Christ Church on the Common

The Episcopal Church in Gardiner, Maine

Ash Wednesday 2019

Kerry Mansir

Christ Church Gardiner

March 6, 2019

Ash Wednesday



Ash Wednesday marks the beginning of the season of Lent.  The word, Lent, actually means spring, and although these cold March days here in Maine don’t much feel like spring, the daylight is growing each day and there is at least the promise of warmer days, though today isn’t helping.  And it is during this season that we focus on growth—our spiritual growth as Christians.


And despite all the language about our sinfulness, our wickedness, and our wretchedness that you will hear in our Ash Wednesday liturgy, these days leading up to Easter really are much more about growth than they are about guilt or shame.  But spiritual growth requires self-reflection.  That’s always difficult and it doesn’t help that it seems like or culture doesn’t put much value on it.  We are very good these days at having opinions about others as you can see from the squawking on partisan news channels and social media, but not so adept at reflecting on our own shortcomings or faults.


But Lent asks of us that we do that very thing.  Look inward—even when it means noticing where we have fallen short. Paying less attention to how we presentourselves to others and more attention to how we actually treat others.


In our Gospel today, Jesus warned of practicing our piety before others—praying and giving money, primarily so that others can see how great we are.  Jesus called out this hypocrisy—publicly displaying moral standards and beliefs that our real behaviors often don’t conform to.  Reading this in our modern context, I can’t help but wonder what Jesus would have thought about Facebook?  Because of Facebook and other social media, we now have the tools to create a public image of ourselves that may have little to do with the reality of who we are and the truth about how we act.  The potential for our hypocrisy is endless.  Go ahead and take a look at my Facebook page some time.  There are no pictures of the mornings I lose my temper with my daughters as I try to get a hairbrush through a mess of tangles before the bus pulls up.  And no indication that I ever snap at my husband for loading the dishwasher the wrong way. (Knives go down. Especially sharp knives.)  There are no posts confessing that I don’t check in with my aging grandmothers often enough. Or that I spent money on a new pair of boots that I didn’t really need—money that could have gone to feeding people or my kids’ college fund.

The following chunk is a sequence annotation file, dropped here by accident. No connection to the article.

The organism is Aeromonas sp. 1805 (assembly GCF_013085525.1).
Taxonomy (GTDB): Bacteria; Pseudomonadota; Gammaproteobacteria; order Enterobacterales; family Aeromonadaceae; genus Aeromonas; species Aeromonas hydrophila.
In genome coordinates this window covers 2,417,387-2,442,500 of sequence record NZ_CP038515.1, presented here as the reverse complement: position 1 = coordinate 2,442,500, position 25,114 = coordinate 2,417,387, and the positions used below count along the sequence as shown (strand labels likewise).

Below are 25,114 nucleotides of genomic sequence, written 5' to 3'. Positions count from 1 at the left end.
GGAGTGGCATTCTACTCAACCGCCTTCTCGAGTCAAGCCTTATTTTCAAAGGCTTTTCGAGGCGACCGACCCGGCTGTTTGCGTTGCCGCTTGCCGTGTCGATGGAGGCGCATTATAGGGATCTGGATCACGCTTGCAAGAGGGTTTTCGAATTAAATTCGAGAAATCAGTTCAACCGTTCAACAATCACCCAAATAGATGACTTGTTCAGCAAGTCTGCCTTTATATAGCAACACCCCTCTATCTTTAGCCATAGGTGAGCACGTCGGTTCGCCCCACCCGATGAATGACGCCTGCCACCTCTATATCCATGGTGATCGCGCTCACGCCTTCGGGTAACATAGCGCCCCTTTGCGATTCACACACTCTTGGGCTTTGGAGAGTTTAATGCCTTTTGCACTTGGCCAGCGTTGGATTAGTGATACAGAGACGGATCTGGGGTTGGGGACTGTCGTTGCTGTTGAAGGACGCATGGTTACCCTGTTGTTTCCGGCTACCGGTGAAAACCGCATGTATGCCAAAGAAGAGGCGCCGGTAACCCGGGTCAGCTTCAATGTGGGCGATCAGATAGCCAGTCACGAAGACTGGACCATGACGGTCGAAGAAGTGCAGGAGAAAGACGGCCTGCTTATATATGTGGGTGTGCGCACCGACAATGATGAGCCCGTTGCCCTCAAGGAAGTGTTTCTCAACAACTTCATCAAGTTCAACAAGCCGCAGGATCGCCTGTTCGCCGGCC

I’m not suggesting that we all need to give up social media.  We just have to be careful not to always hide our true selves behind those projections of our perfect selves.  I think we all have a hunger for authenticity.  For honesty.  For space to be vulnerable in our imperfections.


And Lent is a good time to make that space.  We are all in need of a little honesty and self-reflection and this is the season to do that.  One way we do this is to consider our own sinfulness.  Now I know that sin is a word that can make us squirm.  It’s a word that is sometimes used to shame people and make them feel undeserving.  But sin is something we all experience.  We sin against others.  And others sin against us.


In Hebrew, one of the words for sin is “hhatah,” and it literally means “missing the mark.” It’s like straying from the right path. The Israelites were a nomadic people, always moving from place to place, and their language reflected that. Staying on the right path was vitally important to survival.  And important to their relationship with God.  And so, sin, is how we have come to talk about all of those things that get us on the wrong path…those things that separate us from God.  Sins are always relational whether they are against God, any of our fellow human beings, or against even the earth and its living creatures.  Acknowledging our sinfulness means asking: Who have we hurt? Who have we failed to love?  Those are the sins God cares about.  Those are the things that make us miss the mark with God.


And we can’t talk about sin without talking about repentance.  And when we talk about repentance, we mean how do we get back on the right path.  How do we turn around—turn back to God.  God desires to be in relationship with us.   As we heard from the prophet Joel today, “Yet even now, says the Lord, return to me with all your heart.”  God is gracious and merciful, slow to anger, and abounding in steadfast love.


As we spend this season reflecting on our spiritual health and turning our hearts toward God, we may choose to fast or to pray more often. We might read the Bible more often. We may give something up or to take on something new.  But whatever we do to observe the season, our guiding question should be, How do we get on the right path with God:  “How are we living the Gospel in our lives, our homes, our churches, our towns, our schools, and our places of work?”  This is the season to take an honest look at ourselves…not the self that we may show the world but our real selves in all of our messiness and shortcomings.


In a few minutes, we will kneel before the altar and hear the words, “Remember you are dust, and to dust you shall return.”  These words are a reminder of our mortality and a reminder that we should not delay in our self-reflection, our repentance, and in our attempts to live more fully and to follow Jesus more faithfully.


But while you’re doing all of that self-reflecting and repenting, don’t forget to be gentle with yourself, too.  Don’t forget that you are loved.  Remember that our God is one of mercy and boundless grace.  Even when we are not.  Amen.


Christ Church – Gardiner, Maine | A member of The Episcopal Diocese of Maine, The Episcopal Church, and the Worldwide Anglican Communion